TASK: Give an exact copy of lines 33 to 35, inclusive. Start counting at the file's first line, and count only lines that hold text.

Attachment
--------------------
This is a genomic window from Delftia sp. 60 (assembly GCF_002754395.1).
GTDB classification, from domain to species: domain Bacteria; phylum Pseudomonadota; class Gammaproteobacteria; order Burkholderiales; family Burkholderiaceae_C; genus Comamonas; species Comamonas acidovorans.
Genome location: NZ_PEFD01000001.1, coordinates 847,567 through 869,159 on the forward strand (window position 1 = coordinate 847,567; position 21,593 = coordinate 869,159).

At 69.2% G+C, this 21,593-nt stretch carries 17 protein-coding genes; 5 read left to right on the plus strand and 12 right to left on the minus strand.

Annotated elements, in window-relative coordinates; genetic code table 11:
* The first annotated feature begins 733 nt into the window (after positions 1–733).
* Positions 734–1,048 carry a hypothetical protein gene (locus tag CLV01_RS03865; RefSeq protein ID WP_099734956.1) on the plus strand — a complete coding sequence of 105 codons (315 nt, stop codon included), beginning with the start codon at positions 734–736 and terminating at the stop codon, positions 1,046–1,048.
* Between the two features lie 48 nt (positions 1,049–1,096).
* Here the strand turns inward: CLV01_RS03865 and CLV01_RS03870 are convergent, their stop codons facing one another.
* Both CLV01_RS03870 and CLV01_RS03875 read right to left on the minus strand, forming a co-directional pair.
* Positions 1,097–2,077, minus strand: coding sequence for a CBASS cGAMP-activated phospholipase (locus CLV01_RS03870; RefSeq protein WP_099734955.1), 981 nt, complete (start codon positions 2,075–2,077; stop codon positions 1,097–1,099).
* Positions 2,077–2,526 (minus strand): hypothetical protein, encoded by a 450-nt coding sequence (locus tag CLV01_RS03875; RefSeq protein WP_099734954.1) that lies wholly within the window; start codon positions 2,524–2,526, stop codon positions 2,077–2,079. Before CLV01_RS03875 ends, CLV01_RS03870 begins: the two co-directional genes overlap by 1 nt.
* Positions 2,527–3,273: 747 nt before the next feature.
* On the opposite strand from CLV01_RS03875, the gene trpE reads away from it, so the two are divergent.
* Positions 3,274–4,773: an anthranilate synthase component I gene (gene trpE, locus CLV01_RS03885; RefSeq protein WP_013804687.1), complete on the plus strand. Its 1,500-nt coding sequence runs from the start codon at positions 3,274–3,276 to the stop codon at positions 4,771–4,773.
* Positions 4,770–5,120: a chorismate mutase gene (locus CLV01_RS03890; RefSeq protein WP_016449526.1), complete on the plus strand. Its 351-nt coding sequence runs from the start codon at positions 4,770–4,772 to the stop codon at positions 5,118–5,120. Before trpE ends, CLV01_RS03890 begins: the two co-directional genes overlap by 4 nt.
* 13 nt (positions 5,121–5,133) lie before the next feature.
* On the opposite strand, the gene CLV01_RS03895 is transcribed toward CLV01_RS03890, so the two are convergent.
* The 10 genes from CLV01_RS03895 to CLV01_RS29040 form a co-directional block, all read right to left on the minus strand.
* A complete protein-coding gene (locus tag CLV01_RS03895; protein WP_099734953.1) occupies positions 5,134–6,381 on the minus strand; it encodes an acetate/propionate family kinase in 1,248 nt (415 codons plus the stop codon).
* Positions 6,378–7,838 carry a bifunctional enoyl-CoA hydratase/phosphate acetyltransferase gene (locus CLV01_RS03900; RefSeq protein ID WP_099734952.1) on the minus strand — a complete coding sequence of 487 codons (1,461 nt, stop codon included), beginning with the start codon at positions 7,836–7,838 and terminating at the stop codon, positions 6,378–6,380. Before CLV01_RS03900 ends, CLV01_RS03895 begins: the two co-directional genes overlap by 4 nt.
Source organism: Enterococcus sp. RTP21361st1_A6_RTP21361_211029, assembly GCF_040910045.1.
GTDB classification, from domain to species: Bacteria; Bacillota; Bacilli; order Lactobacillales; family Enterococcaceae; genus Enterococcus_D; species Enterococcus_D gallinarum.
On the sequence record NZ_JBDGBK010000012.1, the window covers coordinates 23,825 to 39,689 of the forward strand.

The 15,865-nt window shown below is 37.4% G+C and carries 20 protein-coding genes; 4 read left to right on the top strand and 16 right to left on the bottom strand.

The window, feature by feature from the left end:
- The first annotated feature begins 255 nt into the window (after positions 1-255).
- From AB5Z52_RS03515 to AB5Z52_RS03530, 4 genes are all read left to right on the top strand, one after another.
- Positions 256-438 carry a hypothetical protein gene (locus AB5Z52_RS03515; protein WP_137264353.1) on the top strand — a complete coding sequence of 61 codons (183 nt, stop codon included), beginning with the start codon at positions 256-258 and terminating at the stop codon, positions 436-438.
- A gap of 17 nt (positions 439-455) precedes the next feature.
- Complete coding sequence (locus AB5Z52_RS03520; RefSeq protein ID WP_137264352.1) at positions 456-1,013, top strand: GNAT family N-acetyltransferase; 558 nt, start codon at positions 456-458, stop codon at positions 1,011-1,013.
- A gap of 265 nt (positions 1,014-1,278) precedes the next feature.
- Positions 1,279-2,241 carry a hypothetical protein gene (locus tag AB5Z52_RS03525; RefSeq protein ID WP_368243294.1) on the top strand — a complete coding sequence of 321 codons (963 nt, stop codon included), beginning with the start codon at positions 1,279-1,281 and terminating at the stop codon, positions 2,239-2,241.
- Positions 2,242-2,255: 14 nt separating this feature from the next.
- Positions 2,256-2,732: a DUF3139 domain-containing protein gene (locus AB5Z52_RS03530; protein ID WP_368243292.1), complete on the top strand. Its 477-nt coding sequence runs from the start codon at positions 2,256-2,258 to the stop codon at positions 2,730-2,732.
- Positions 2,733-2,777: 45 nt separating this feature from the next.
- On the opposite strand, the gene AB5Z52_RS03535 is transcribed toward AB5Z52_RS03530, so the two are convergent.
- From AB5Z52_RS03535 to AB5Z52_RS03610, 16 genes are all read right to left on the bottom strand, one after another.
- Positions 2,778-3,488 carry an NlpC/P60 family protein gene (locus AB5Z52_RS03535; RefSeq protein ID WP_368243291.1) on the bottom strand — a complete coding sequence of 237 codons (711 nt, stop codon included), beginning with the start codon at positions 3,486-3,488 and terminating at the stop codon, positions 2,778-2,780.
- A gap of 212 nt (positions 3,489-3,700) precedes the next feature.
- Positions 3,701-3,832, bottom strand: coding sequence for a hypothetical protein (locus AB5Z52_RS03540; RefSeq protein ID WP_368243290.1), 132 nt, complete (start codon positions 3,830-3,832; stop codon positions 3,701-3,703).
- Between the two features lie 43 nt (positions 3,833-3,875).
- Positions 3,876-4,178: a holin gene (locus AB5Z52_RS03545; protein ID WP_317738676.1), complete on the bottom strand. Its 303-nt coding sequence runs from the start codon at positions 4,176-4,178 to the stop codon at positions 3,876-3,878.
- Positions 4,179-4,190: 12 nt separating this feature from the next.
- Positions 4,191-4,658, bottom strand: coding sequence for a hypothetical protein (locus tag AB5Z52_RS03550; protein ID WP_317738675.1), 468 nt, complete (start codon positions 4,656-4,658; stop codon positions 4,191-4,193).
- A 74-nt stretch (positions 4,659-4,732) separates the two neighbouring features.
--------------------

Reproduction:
- Positions 1,279-2,241 carry a hypothetical protein gene (locus tag AB5Z52_RS03525; RefSeq protein ID WP_368243294.1) on the top strand — a complete coding sequence of 321 codons (963 nt, stop codon included), beginning with the start codon at positions 1,279-1,281 and terminating at the stop codon, positions 2,239-2,241.
- Positions 2,242-2,255: 14 nt separating this feature from the next.
- Positions 2,256-2,732: a DUF3139 domain-containing protein gene (locus AB5Z52_RS03530; protein ID WP_368243292.1), complete on the top strand. Its 477-nt coding sequence runs from the start codon at positions 2,256-2,258 to the stop codon at positions 2,730-2,732.